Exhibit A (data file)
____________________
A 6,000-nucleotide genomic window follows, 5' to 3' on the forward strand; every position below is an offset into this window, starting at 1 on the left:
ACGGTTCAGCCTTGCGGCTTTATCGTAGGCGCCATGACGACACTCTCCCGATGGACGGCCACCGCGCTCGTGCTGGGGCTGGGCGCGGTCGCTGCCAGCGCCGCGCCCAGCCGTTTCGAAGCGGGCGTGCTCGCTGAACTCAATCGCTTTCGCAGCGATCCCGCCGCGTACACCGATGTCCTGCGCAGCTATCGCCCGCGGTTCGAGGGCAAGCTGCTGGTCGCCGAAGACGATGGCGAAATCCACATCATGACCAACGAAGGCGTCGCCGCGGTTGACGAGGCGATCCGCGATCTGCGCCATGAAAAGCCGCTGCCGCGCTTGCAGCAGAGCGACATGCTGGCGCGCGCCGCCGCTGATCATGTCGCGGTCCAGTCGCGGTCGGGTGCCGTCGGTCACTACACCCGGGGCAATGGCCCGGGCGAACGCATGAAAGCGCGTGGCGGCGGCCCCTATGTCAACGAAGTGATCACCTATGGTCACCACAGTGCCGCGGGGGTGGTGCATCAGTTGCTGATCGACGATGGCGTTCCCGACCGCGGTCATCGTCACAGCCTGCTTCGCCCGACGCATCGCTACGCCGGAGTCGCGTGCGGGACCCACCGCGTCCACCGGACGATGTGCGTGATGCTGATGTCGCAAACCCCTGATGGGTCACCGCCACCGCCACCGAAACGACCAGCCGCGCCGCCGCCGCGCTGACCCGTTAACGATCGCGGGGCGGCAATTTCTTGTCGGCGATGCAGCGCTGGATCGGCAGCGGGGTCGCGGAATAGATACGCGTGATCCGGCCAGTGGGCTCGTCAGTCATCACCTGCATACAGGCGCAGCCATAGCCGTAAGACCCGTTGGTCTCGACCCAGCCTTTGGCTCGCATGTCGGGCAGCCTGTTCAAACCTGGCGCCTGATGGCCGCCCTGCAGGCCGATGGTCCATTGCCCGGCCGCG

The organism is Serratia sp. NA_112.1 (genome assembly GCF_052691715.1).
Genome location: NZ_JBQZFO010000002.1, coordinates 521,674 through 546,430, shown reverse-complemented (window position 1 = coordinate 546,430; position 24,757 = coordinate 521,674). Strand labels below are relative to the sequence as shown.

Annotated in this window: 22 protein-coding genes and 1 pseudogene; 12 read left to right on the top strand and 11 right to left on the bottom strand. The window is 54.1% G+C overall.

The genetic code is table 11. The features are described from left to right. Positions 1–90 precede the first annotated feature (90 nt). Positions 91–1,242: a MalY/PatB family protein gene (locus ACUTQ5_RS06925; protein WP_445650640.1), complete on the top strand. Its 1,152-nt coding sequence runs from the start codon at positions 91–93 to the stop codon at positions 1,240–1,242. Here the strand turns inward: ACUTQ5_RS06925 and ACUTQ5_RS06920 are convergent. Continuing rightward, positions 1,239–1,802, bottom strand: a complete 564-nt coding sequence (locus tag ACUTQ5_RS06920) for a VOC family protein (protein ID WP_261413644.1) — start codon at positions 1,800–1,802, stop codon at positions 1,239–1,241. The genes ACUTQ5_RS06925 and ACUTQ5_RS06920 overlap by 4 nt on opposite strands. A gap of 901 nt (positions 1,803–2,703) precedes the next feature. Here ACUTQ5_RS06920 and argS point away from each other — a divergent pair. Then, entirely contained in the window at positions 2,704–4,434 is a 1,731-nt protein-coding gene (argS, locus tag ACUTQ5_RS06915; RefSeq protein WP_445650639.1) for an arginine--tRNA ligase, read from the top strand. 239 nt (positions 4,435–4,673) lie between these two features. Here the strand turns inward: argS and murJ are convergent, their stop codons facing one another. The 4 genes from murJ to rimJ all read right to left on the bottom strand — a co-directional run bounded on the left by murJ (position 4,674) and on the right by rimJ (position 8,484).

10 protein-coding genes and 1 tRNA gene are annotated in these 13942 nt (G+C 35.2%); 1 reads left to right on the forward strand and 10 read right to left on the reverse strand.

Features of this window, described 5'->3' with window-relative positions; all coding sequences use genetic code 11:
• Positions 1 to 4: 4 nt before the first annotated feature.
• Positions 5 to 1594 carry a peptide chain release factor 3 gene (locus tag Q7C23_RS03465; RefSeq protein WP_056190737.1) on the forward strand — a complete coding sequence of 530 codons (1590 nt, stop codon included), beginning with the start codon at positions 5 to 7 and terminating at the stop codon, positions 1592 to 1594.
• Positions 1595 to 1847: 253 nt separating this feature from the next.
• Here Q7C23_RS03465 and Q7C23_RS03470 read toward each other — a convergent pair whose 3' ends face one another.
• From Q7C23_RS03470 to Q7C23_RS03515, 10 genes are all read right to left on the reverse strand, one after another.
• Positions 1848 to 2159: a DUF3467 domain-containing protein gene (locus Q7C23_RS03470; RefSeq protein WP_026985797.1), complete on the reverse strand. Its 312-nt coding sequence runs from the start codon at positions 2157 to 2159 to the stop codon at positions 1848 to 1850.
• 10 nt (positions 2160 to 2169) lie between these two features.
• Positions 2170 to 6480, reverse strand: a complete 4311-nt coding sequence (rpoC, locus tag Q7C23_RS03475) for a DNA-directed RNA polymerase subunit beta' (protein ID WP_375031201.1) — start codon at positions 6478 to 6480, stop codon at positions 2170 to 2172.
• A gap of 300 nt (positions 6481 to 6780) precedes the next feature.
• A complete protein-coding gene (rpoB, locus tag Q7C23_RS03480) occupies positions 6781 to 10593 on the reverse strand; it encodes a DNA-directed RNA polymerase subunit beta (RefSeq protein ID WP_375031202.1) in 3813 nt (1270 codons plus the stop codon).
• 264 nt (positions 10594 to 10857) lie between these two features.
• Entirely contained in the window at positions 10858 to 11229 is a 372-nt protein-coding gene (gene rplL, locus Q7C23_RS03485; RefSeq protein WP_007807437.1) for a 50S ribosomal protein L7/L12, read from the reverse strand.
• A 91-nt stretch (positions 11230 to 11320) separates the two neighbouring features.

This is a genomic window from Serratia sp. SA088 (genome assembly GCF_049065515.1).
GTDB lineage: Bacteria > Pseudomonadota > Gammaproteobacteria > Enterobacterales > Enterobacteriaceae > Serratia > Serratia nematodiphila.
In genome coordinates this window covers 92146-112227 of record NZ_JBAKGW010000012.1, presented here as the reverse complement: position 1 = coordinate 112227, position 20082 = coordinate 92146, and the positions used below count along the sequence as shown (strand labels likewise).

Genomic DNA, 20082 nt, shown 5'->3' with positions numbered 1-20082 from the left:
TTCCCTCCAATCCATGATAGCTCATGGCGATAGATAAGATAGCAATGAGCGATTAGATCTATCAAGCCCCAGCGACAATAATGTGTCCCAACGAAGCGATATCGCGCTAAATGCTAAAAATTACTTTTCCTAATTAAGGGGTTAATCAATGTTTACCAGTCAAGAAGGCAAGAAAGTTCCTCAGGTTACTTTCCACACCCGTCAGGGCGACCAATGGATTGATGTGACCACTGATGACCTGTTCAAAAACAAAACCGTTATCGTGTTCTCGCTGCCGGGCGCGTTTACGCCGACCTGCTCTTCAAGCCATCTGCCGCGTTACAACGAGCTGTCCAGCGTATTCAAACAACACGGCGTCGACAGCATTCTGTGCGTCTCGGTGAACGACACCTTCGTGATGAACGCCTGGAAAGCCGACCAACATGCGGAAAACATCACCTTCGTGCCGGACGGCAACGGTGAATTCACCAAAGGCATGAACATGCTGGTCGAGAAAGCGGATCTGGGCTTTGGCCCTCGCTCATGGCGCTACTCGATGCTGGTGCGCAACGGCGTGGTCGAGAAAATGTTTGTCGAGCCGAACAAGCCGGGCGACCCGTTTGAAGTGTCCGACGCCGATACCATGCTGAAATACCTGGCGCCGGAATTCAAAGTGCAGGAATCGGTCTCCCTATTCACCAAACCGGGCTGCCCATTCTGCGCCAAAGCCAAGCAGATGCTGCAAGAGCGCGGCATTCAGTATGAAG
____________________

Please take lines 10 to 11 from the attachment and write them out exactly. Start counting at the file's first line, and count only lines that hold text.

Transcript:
• Positions 5 to 1594 carry a peptide chain release factor 3 gene (locus tag Q7C23_RS03465; RefSeq protein WP_056190737.1) on the forward strand — a complete coding sequence of 530 codons (1590 nt, stop codon included), beginning with the start codon at positions 5 to 7 and terminating at the stop codon, positions 1592 to 1594.
• Positions 1595 to 1847: 253 nt separating this feature from the next.